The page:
Social network analysis (SNA) can help us to better understand and tackle the transnational organised crime and dark networks that sustain corruption, money laundering and illicit trafficking.
The key determinants of whether particular species and ecosystems will live or die today are social factors – criminal behavior, political corruption, consumer behavior, land use decisions, cultural norms and practices, individual psychology, conflict, poverty, local livelihood choices, socio-economic inequalities, et al. But despite recognizing that our current biodiversity catastrophe has human, social roots, conservationists and environmentalists have yet to translate such consensus into action to save wildlife and the natural environment on a wide scale.
One of the most serious security threats posed by poaching and wildlife trafficking may also be one of the least well documented: their relationship with organised crime.
To shed light on the subject, this chapter analyses the most common narratives on the link between poaching, wildlife trafficking and organised crime – and the security threat this link poses in African source and transit countries.
The relationship between conflict and terrorism and ivory trafficking is often poorly understood.
This article examines some of the realties underpinning this relationship, and calls for greater cross-sector cooperation in responses to ivory trafficking.
So what is intelligence in a nutshell?
Intelligence is simply the systematic collection, processing and analysis of information to understand a specific topic or threat. Decision-makers and other stakeholders can then use that knowledge to decide how to act in order to reach their goals.
It’s less about James Bond and more about drafting reports, evaluating data, mining databases and investigating complex trails of transactions and other relevant connections.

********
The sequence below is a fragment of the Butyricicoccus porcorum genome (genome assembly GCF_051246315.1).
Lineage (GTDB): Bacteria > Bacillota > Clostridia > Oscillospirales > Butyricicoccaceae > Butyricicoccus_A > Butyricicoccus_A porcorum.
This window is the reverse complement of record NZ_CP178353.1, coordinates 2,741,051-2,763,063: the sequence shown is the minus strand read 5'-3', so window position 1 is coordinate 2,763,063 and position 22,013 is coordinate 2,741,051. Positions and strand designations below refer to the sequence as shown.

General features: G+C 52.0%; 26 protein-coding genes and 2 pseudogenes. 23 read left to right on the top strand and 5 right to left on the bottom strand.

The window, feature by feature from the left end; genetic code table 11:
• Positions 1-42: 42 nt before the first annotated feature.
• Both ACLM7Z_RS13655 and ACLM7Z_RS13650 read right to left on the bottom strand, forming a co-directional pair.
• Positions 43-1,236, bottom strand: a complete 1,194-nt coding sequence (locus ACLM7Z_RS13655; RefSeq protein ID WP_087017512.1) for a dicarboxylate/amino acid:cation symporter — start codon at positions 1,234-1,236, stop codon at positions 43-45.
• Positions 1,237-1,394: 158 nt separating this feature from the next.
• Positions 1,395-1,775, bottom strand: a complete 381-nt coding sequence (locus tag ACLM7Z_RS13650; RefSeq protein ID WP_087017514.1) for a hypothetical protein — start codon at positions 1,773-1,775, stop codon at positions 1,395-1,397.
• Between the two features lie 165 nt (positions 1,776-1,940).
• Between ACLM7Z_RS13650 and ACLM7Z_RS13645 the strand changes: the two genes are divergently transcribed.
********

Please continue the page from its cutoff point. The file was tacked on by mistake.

The Basel Institute will be launching an innovative project promoting systematic, intelligence-led action against illegal wildlife trafficking (IWT) networks along the East Africa – Southeast Asia trading chain.
Senior Investigation Specialist Simon Marsh and Team Lead, Intelligence & Counter Wildlife Trafficking Tim Wittig participated along with Lord William Hague in an event organised by RUSI on The Wildlife Trafficking-Security Nexus: Targeting the Organised Crime Threat.
Senior Investigation Specialist Simon Marsh participated in a panel discussion at the Illegal Wildlife Trade conference in London on 11 and 12 October 2018.
Hosted by the UK Government, the conference brought together global leaders to help eradicate illegal wildlife trade and better protect the world’s most iconic species from the threat of extinction.
The panel starts at 17:32.
The Basel Institute is delighted about and welcomes the Wolfsberg Group's endorsement of the United for Wildlife Financial Taskforce Mansion House Declaration. This is a significant step in gaining the active support of the financial sector in combating the multibillion-dollar illegal wildlife trade.
The Basel Institute is the implementing partner of the intelligence-sharing mechanism of the United for Wildlife Financial Taskforce, a groundbreaking initiative of the Royal Foundation.
From 24 to 28 November 2014, the United Nations Office on Drugs and Crime (UNODC), the Asset Recovery Inter-Agency Network of South Africa (ARINSA), the Government of Kenya and the International Centre for Asset Recovery (ICAR) conducted a joint Workshop for prosecutors, investigators and other relevant stakeholders on Recovering the Proceeds of Crime from Wildlife and Forest Offences and Money Laundering in Naivasha, Kenya.